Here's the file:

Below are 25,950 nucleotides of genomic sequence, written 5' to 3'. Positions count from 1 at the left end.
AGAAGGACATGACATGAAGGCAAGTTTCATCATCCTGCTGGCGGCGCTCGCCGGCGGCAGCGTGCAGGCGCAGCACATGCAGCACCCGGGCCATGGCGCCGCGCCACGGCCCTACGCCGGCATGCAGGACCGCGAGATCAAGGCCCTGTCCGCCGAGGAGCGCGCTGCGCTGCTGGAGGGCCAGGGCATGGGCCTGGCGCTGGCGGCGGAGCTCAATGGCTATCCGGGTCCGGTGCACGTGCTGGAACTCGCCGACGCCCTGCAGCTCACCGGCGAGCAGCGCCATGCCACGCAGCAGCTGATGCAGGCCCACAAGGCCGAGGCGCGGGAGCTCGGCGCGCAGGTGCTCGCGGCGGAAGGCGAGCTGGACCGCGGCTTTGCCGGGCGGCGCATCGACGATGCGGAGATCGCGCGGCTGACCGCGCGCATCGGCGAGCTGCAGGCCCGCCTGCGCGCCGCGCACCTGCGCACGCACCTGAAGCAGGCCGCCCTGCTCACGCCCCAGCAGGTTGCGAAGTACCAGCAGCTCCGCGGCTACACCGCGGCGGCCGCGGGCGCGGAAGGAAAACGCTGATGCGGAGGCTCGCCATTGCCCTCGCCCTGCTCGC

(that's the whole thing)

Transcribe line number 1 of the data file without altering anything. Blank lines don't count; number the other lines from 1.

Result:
Below are 25,950 nucleotides of genomic sequence, written 5' to 3'. Positions count from 1 at the left end.